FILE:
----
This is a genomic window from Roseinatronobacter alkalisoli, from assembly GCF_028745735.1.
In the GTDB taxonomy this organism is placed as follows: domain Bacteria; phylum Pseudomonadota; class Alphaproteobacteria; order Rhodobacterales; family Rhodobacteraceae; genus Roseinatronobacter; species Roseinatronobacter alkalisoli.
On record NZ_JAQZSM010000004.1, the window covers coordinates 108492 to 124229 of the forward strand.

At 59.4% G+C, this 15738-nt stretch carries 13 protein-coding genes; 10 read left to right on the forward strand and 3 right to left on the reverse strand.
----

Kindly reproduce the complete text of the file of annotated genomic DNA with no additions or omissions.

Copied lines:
This is a genomic window from Roseinatronobacter alkalisoli, from assembly GCF_028745735.1.
In the GTDB taxonomy this organism is placed as follows: domain Bacteria; phylum Pseudomonadota; class Alphaproteobacteria; order Rhodobacterales; family Rhodobacteraceae; genus Roseinatronobacter; species Roseinatronobacter alkalisoli.
On record NZ_JAQZSM010000004.1, the window covers coordinates 108492 to 124229 of the forward strand.

At 59.4% G+C, this 15738-nt stretch carries 13 protein-coding genes; 10 read left to right on the forward strand and 3 right to left on the reverse strand.